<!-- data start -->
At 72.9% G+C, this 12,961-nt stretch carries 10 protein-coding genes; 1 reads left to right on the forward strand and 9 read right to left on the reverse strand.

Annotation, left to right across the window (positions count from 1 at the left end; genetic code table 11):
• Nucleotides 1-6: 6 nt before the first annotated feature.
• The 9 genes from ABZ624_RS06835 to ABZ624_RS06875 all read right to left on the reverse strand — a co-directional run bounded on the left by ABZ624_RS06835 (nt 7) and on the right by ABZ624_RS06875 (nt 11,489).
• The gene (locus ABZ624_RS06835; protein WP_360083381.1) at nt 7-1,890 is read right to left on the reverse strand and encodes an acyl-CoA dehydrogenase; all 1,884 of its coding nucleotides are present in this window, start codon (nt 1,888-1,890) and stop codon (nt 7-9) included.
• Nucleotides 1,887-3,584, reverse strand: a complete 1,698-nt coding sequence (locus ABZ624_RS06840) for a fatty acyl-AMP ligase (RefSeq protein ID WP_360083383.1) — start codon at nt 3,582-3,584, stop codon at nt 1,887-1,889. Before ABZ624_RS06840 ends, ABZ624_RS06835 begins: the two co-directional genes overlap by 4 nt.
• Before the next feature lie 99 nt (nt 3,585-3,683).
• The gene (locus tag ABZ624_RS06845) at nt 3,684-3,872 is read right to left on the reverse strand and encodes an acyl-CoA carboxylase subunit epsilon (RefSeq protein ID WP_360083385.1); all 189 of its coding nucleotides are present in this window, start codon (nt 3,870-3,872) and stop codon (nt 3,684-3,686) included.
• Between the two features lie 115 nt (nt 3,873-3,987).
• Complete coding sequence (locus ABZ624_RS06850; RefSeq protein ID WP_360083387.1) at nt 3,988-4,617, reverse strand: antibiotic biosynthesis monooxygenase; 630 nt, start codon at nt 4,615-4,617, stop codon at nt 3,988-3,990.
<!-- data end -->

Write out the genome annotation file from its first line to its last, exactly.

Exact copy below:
At 72.9% G+C, this 12,961-nt stretch carries 10 protein-coding genes; 1 reads left to right on the forward strand and 9 read right to left on the reverse strand.

Annotation, left to right across the window (positions count from 1 at the left end; genetic code table 11):
• Nucleotides 1-6: 6 nt before the first annotated feature.
• The 9 genes from ABZ624_RS06835 to ABZ624_RS06875 all read right to left on the reverse strand — a co-directional run bounded on the left by ABZ624_RS06835 (nt 7) and on the right by ABZ624_RS06875 (nt 11,489).
• The gene (locus ABZ624_RS06835; protein WP_360083381.1) at nt 7-1,890 is read right to left on the reverse strand and encodes an acyl-CoA dehydrogenase; all 1,884 of its coding nucleotides are present in this window, start codon (nt 1,888-1,890) and stop codon (nt 7-9) included.
• Nucleotides 1,887-3,584, reverse strand: a complete 1,698-nt coding sequence (locus ABZ624_RS06840) for a fatty acyl-AMP ligase (RefSeq protein ID WP_360083383.1) — start codon at nt 3,582-3,584, stop codon at nt 1,887-1,889. Before ABZ624_RS06840 ends, ABZ624_RS06835 begins: the two co-directional genes overlap by 4 nt.
• Before the next feature lie 99 nt (nt 3,585-3,683).
• The gene (locus tag ABZ624_RS06845) at nt 3,684-3,872 is read right to left on the reverse strand and encodes an acyl-CoA carboxylase subunit epsilon (RefSeq protein ID WP_360083385.1); all 189 of its coding nucleotides are present in this window, start codon (nt 3,870-3,872) and stop codon (nt 3,684-3,686) included.
• Between the two features lie 115 nt (nt 3,873-3,987).
• Complete coding sequence (locus ABZ624_RS06850; RefSeq protein ID WP_360083387.1) at nt 3,988-4,617, reverse strand: antibiotic biosynthesis monooxygenase; 630 nt, start codon at nt 4,615-4,617, stop codon at nt 3,988-3,990.